The same hiding of results—forcing users to click to access the full set of posts containing the desired search term—is true for a few other keywords we tested, but a more thorough check of future drops in search results will need to be done before we can come to a conclusion about what Weibo is trying to accomplish with this tactic. Whether it’s intentional censorship or an unintended tweak in the search algorithm, something odd is taking place and worth further examination.
Overlaps of sensitive terms between services
As mentioned previously, there did not appear to be much overlap between the keyword lists in Sina UC and TOM-Skype. However, after performing our test on Sina Weibo, we now have another service to compare those lists against.
During our first test, 294 of the 1,919 unique words from TOM-Skype’s list were blocked on Weibo (15.3%), dropping slightly to 267 three weeks later (13.9%). Perhaps unsurprisingly since they both have the same parent company, the number of Sina UC’s keywords which were blocked on Sina Weibo was slightly higher than TOM-Skype’s: 299 of the 1,517 unique words from Sina UC’s list were blocked at first (19.7%), and 270 (17.8%) subsequently.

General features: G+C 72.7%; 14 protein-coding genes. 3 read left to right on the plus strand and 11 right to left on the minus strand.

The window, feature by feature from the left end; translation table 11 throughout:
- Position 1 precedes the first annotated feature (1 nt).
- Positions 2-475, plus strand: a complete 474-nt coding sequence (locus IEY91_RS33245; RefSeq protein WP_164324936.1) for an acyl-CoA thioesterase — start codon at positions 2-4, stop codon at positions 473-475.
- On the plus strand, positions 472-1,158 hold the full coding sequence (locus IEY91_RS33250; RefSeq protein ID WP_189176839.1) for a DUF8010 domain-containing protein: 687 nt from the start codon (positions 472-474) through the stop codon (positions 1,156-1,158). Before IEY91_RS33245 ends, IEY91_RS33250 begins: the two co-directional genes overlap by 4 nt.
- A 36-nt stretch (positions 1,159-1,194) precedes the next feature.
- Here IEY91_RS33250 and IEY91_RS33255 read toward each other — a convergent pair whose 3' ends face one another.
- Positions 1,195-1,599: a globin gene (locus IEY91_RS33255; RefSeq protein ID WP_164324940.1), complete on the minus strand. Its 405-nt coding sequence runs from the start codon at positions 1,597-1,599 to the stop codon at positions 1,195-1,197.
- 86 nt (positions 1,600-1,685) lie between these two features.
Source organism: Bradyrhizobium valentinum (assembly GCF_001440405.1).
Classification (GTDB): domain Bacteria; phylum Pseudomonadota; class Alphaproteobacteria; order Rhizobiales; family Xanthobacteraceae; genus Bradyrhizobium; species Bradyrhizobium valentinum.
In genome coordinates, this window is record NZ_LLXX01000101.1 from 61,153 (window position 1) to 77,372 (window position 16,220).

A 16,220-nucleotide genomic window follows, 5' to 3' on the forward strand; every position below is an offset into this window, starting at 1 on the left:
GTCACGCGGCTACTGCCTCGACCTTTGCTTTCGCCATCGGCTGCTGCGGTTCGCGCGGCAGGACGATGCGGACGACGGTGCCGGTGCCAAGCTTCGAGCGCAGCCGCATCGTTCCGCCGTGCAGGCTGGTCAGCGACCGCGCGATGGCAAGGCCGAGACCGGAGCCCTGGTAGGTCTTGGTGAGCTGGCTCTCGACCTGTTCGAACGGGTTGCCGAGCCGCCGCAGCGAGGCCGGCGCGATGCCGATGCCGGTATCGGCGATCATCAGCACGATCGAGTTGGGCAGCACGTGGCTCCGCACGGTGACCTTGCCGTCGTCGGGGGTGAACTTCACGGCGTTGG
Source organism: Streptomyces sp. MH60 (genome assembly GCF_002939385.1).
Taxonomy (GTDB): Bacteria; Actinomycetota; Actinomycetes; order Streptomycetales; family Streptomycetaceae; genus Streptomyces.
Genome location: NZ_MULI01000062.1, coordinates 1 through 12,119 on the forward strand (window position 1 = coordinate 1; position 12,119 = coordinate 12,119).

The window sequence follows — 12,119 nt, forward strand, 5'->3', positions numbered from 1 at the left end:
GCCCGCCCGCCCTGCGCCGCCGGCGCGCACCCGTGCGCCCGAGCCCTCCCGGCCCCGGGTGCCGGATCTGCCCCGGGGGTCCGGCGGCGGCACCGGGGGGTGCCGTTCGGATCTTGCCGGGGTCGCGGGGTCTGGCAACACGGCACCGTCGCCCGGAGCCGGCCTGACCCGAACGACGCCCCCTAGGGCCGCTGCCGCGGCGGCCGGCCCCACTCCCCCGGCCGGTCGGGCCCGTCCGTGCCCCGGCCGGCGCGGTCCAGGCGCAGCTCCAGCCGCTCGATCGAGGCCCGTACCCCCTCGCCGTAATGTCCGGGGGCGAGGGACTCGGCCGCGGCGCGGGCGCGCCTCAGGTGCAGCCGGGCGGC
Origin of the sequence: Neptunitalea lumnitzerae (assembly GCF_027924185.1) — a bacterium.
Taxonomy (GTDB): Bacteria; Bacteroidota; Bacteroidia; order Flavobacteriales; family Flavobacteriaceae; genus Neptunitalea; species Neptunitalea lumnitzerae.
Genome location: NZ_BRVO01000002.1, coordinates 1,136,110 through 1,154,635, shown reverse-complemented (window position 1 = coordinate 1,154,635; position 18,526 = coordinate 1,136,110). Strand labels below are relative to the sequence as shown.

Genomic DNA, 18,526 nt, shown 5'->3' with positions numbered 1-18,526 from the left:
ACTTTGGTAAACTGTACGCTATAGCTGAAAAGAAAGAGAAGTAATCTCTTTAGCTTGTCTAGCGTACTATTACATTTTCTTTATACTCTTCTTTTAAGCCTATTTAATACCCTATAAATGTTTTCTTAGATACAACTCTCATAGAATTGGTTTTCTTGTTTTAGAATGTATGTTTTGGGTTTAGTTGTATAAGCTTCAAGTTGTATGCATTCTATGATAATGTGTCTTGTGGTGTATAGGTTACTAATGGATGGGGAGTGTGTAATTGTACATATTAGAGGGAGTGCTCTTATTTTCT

Running some regression models seems to indicate at first glance that Sina UC’s keywords are much more likely to return no results than TOM-Skype, but digging deeper it appears that this is due to the greater number of keywords we’ve categorized as URLs in Sina UC’s list than in TOM-Skype’s list (267 in Sina UC’s list versus just 7 in TOM-Skype’s). URLs of course are much more likely to return 0 results on Sina Weibo because Weibo natively uses a link shortener. Re-running the regression without keywords categorized as URLs and using length of the keyword as a control eliminates that discrepancy.
However, which list a keyword is on significantly affects whether or not it will be explicitly blocked on Sina Weibo: keywords on Sina UC’s list are 77% more likely to be blocked on Weibo than non Sina-UC terms (p<0.001), whereas TOM-Skype words are 20% less likely to be blocked on Weibo than non-Sina-UC terms (p=.02). Thus, either Sina UC and Sina Weibo share similar outlooks or processes on deciding which words to be blocked; or TOM-Skype is especially bad at predicting what sensitive words will continue to be relevant today (remember: the Sina UC and TOM-Skype censorship lists we are analyzing have not been updated since December 2012).